Before beginning this course I was worried about what type of job I could acquire with this particular Educational Technology Leadership degree. I was worried about having the time to commit to a 150 hour internship. To say the least, I was worried that I had bitten off more than I could chew. Then, after several personality assessments in the first week of the course, I realized that’s just what I do; I worry. And that’s fine with me. Worrying can be beneficial. It pushes me to persevere, to overcome, and to have a constant reminder that I am strong enough to get through anything! I envisioned that by the end of this course I would gain knowledge of ways to improve instruction by integrating technology. I imagined I would learn about state technology standards and appropriate assessment of those standards. In the end, I was knowledgeable in all of the previous and more. I gained knowledge in examining and supporting the campus technology infrastructure, modeling the use of Web 2.0 tools, and even made some friends along the way.
While discovering new technology tools and brushing up on some familiar ones, I have actively implemented these innovations into my current job to a great extent. I am no longer in a public school, but through my teachings with the Dell Powering the Possible Launch Pad program, the incorporation of these tools has been very beneficial to my students and colleagues. I have shared my knowledge with others and will continue to educate others on the importance of technology integration. The Web 2.0 tools, legal and ethical issues, learning strategies, and e-communication are all relevant topics that I use every day in the workplace. I read the RSS feeds for educational leadership and technology that we subscribed to in week three and added more that were more applicable to my current occupation. The copyright and security issues that were discussed in week four were presented at just the right time. A few days after I completed the week four assignment, there were some issues with copyright policy that arose at my workplace. My supervisor asked me to plan and conduct training on legal and ethical use of materials for my co-workers. I look forward to sharing my knowledge and helping others define the grey area that sometimes exists when people investigate copyright policies.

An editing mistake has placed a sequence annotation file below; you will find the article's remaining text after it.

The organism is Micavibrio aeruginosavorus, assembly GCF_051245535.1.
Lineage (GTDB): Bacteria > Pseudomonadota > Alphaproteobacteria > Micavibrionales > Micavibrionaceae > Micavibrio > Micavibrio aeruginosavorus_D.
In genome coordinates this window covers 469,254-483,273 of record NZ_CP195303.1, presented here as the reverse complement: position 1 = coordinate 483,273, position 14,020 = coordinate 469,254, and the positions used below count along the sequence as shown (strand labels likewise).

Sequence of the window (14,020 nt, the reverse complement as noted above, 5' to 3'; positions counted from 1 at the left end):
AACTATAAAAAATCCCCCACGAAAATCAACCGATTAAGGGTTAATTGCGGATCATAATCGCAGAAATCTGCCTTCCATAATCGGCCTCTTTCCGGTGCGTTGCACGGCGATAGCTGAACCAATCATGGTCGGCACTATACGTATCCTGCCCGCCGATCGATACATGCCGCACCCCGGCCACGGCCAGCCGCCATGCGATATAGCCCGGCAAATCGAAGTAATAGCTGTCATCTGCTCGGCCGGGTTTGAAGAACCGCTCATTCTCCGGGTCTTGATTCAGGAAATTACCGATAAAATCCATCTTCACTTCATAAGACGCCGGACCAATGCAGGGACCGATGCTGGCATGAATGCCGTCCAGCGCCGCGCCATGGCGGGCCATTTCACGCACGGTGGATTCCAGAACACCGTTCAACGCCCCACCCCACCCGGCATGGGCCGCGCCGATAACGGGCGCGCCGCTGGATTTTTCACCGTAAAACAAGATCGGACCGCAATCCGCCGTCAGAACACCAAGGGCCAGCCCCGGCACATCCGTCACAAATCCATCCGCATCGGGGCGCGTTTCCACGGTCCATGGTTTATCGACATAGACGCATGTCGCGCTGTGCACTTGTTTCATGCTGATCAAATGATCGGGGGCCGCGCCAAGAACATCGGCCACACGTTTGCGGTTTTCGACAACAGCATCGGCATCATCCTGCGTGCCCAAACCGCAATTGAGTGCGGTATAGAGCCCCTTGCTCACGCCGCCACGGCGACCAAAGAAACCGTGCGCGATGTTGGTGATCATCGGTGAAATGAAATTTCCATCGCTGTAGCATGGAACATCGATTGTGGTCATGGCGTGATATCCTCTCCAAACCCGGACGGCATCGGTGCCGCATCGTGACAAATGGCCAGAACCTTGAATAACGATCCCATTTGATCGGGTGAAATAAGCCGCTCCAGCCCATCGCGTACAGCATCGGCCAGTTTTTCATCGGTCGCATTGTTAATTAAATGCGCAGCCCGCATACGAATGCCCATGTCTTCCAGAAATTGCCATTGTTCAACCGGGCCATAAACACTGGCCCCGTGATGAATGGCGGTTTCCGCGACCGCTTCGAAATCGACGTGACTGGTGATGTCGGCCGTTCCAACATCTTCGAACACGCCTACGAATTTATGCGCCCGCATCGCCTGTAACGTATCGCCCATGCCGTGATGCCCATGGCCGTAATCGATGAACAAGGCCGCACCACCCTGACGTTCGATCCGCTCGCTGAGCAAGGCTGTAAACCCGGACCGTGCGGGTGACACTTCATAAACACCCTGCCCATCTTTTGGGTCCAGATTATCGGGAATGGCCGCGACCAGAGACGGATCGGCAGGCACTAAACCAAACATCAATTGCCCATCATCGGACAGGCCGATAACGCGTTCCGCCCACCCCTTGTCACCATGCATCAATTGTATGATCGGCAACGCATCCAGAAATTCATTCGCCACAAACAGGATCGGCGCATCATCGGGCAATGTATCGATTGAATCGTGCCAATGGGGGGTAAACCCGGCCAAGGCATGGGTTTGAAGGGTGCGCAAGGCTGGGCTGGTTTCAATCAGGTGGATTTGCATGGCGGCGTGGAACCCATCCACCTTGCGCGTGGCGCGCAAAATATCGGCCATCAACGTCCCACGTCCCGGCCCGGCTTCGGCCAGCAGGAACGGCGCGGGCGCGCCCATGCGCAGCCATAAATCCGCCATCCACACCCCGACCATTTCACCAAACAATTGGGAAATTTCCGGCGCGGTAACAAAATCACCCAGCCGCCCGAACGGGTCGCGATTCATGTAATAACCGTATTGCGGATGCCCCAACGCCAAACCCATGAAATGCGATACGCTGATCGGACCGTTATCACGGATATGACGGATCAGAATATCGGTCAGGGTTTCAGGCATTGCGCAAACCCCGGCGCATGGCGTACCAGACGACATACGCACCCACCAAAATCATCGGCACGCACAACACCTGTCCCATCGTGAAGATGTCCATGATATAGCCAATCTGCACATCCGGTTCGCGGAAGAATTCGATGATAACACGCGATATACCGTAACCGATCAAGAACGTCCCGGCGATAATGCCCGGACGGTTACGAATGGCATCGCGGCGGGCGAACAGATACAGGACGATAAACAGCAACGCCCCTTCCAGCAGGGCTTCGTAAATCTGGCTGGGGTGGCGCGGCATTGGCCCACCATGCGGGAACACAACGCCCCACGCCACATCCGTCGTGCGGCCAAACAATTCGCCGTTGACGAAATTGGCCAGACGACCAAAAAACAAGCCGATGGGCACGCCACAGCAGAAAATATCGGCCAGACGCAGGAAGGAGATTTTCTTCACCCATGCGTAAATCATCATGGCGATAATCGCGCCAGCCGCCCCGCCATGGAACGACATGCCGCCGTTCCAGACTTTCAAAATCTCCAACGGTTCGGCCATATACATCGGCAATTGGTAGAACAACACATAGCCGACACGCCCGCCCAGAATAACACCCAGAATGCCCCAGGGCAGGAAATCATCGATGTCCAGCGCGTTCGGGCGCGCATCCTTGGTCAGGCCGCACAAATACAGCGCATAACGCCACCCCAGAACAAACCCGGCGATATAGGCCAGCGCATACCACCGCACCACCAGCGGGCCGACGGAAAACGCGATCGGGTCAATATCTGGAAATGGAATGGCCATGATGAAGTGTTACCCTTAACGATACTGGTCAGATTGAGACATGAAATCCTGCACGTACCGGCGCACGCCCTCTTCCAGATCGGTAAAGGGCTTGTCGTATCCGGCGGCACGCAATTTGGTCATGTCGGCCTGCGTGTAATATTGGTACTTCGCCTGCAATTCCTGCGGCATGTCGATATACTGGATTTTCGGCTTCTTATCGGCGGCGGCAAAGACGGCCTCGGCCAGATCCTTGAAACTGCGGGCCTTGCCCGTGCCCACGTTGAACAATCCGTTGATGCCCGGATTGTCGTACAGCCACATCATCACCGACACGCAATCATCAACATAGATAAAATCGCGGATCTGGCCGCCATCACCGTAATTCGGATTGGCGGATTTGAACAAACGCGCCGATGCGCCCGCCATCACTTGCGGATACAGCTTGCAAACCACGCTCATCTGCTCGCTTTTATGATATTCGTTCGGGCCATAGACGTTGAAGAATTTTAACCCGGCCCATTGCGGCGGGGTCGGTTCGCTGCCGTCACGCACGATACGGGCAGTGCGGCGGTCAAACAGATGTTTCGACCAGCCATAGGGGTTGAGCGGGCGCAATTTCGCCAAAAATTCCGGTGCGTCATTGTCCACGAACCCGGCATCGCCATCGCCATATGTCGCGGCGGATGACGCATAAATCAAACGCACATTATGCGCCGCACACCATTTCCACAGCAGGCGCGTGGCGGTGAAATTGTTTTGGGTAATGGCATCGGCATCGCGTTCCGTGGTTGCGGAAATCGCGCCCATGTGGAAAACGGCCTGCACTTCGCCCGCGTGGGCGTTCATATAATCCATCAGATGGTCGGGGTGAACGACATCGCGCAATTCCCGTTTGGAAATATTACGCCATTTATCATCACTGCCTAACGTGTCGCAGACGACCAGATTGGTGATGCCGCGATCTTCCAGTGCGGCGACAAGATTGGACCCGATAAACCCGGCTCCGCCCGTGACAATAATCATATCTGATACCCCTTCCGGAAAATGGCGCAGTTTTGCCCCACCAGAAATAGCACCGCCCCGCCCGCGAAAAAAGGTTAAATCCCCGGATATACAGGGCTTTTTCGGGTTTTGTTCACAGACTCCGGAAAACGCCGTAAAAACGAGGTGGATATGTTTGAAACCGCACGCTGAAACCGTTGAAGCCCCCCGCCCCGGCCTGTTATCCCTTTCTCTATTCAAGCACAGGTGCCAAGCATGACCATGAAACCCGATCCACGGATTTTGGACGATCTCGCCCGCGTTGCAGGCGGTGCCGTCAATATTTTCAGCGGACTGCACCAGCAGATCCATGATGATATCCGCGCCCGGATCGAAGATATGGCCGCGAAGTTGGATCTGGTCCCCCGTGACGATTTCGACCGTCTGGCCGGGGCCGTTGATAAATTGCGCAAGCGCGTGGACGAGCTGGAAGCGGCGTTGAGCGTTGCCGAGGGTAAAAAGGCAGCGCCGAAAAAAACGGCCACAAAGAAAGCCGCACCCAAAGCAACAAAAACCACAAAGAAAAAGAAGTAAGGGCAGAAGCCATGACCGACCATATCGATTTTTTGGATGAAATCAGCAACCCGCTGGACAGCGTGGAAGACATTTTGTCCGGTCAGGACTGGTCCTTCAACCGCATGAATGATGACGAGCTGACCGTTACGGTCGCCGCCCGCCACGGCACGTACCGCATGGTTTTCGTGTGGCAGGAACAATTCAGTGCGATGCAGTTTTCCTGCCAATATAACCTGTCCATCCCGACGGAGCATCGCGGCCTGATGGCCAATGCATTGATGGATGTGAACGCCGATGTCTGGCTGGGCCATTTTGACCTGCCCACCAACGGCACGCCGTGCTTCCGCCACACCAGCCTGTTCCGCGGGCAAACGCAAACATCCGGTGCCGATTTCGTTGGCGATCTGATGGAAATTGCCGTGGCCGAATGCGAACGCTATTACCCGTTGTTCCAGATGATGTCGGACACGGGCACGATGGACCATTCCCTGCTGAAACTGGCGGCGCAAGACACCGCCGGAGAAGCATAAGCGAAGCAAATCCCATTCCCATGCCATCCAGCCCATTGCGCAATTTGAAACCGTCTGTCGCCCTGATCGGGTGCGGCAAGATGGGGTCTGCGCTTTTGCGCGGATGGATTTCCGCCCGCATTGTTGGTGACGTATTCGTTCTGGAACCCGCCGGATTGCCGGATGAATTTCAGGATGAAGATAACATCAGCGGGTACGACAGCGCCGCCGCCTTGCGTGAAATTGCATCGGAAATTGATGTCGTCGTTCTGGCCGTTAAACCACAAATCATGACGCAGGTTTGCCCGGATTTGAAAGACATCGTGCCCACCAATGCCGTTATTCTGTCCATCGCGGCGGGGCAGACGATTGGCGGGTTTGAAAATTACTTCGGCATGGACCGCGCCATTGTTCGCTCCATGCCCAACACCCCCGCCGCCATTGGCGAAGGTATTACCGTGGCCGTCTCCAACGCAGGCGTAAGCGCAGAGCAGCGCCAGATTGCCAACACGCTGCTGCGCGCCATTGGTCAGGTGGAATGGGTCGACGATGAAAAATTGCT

Even though I have been immersed in the conceptual framework of instructional technology, I still feel there is one vital outcome that I don’t believe I experienced to its full potential. I had a very hard time securing a site mentor. Looking back, I know that I worked diligently to procure a mentor who would benefit my learning and leadership experience. I thought that after I had found a mentor during week two, I would have plenty of time to get to know my mentor and really sit down and plan activities to improve my inadequacy of leadership experience. Life’s constant reminder that not everything goes as planned derailed my ideal mentor experience and left me at square one during the last week of class. As I frantically contacted every school I could think of and searched for a new mentor in an unfamiliar area with a fast-approaching deadline looming overhead, I worried that all my hard work was for naught. Finally, I read what seemed to be a sanity-saving email from a wonderful mentor. It was bumpy for a while, but it seems that everything has turned out better than I hoped.
In the beginning, the workload seemed daunting. There was a lot to do in a short amount of time. I believe that the key to success in this class, and others, is to spend a lot of time on the assignments and never wait until the last minute. I knew coming into this program that I would spend more time with my computer than say, pots and pans, tempting new books on my kindle, or my beloved reality TV. I have always been a fan of online learning and completed many online courses as an undergraduate. I was not at all surprised by the assignments and I was prepared to work ahead and spend a lot of time at home behind my desk. I believe that I was successful in every assignment. Even though there were a few snags in my plan, I didn’t let them affect the quality of my assignments. I know that some classes will take even more study time, but I believe in the result.